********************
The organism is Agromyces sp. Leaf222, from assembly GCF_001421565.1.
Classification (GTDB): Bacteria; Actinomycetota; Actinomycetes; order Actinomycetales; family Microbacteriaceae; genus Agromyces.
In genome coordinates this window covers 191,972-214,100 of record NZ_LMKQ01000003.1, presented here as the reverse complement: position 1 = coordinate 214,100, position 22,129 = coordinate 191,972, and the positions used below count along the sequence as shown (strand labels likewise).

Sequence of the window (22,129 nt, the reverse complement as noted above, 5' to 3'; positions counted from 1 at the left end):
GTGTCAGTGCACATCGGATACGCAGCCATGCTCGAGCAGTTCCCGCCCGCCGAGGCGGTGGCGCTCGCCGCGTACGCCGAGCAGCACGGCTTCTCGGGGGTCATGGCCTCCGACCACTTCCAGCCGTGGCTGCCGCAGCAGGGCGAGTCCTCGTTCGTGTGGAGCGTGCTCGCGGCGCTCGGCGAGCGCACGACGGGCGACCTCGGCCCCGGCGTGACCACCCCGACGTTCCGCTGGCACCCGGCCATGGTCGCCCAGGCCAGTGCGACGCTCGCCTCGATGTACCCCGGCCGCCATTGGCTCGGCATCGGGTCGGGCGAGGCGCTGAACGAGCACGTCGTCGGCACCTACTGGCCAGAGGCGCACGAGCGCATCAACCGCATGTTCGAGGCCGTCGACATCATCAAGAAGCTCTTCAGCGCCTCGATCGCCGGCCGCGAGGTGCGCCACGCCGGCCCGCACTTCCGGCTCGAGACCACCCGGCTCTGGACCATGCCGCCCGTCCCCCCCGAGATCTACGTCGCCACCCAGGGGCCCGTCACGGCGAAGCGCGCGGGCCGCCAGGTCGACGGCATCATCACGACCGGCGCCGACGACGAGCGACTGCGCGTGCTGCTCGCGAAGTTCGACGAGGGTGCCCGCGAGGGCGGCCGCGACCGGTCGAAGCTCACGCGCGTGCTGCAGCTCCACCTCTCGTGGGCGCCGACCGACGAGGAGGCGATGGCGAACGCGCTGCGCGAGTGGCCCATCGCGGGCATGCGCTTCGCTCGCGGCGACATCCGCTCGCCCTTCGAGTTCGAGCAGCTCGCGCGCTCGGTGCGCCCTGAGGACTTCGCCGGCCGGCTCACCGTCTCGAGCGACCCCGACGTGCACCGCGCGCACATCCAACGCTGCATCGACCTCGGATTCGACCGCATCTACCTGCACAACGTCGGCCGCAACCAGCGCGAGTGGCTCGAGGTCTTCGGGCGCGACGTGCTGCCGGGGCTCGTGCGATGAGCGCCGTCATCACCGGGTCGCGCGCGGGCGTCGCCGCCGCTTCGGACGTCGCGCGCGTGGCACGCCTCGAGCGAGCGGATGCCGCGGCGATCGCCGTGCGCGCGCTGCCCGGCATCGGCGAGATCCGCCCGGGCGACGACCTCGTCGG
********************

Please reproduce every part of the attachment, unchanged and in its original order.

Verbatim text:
The organism is Agromyces sp. Leaf222, from assembly GCF_001421565.1.
Classification (GTDB): Bacteria; Actinomycetota; Actinomycetes; order Actinomycetales; family Microbacteriaceae; genus Agromyces.
In genome coordinates this window covers 191,972-214,100 of record NZ_LMKQ01000003.1, presented here as the reverse complement: position 1 = coordinate 214,100, position 22,129 = coordinate 191,972, and the positions used below count along the sequence as shown (strand labels likewise).

Sequence of the window (22,129 nt, the reverse complement as noted above, 5' to 3'; positions counted from 1 at the left end):
GTGTCAGTGCACATCGGATACGCAGCCATGCTCGAGCAGTTCCCGCCCGCCGAGGCGGTGGCGCTCGCCGCGTACGCCGAGCAGCACGGCTTCTCGGGGGTCATGGCCTCCGACCACTTCCAGCCGTGGCTGCCGCAGCAGGGCGAGTCCTCGTTCGTGTGGAGCGTGCTCGCGGCGCTCGGCGAGCGCACGACGGGCGACCTCGGCCCCGGCGTGACCACCCCGACGTTCCGCTGGCACCCGGCCATGGTCGCCCAGGCCAGTGCGACGCTCGCCTCGATGTACCCCGGCCGCCATTGGCTCGGCATCGGGTCGGGCGAGGCGCTGAACGAGCACGTCGTCGGCACCTACTGGCCAGAGGCGCACGAGCGCATCAACCGCATGTTCGAGGCCGTCGACATCATCAAGAAGCTCTTCAGCGCCTCGATCGCCGGCCGCGAGGTGCGCCACGCCGGCCCGCACTTCCGGCTCGAGACCACCCGGCTCTGGACCATGCCGCCCGTCCCCCCCGAGATCTACGTCGCCACCCAGGGGCCCGTCACGGCGAAGCGCGCGGGCCGCCAGGTCGACGGCATCATCACGACCGGCGCCGACGACGAGCGACTGCGCGTGCTGCTCGCGAAGTTCGACGAGGGTGCCCGCGAGGGCGGCCGCGACCGGTCGAAGCTCACGCGCGTGCTGCAGCTCCACCTCTCGTGGGCGCCGACCGACGAGGAGGCGATGGCGAACGCGCTGCGCGAGTGGCCCATCGCGGGCATGCGCTTCGCTCGCGGCGACATCCGCTCGCCCTTCGAGTTCGAGCAGCTCGCGCGCTCGGTGCGCCCTGAGGACTTCGCCGGCCGGCTCACCGTCTCGAGCGACCCCGACGTGCACCGCGCGCACATCCAACGCTGCATCGACCTCGGATTCGACCGCATCTACCTGCACAACGTCGGCCGCAACCAGCGCGAGTGGCTCGAGGTCTTCGGGCGCGACGTGCTGCCGGGGCTCGTGCGATGAGCGCCGTCATCACCGGGTCGCGCGCGGGCGTCGCCGCCGCTTCGGACGTCGCGCGCGTGGCACGCCTCGAGCGAGCGGATGCCGCGGCGATCGCCGTGCGCGCGCTGCCCGGCATCGGCGAGATCCGCCCGGGCGACGACCTCGTCGG